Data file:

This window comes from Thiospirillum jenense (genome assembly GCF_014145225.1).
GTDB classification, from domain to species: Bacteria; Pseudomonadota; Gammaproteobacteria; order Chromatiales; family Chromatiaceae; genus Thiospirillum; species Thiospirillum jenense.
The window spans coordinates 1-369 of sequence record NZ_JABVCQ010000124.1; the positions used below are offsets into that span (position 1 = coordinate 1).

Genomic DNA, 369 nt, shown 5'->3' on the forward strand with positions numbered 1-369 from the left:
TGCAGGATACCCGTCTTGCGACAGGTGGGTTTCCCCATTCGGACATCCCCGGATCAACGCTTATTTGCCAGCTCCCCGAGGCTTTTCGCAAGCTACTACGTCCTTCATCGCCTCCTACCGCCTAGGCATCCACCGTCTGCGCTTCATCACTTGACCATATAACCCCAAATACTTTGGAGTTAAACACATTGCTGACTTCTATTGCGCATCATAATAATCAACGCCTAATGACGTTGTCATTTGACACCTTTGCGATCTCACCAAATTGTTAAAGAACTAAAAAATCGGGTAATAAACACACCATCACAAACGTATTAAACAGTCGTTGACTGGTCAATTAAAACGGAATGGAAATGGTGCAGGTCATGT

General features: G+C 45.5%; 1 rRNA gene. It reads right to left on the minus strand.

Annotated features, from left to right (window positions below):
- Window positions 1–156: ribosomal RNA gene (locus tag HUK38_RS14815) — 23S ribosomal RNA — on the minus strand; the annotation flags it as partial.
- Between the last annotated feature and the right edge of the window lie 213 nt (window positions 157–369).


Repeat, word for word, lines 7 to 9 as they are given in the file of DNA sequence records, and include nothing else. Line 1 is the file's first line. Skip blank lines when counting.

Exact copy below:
Annotated features, from left to right (window positions below):
- Window positions 1–156: ribosomal RNA gene (locus tag HUK38_RS14815) — 23S ribosomal RNA — on the minus strand; the annotation flags it as partial.
- Between the last annotated feature and the right edge of the window lie 213 nt (window positions 157–369).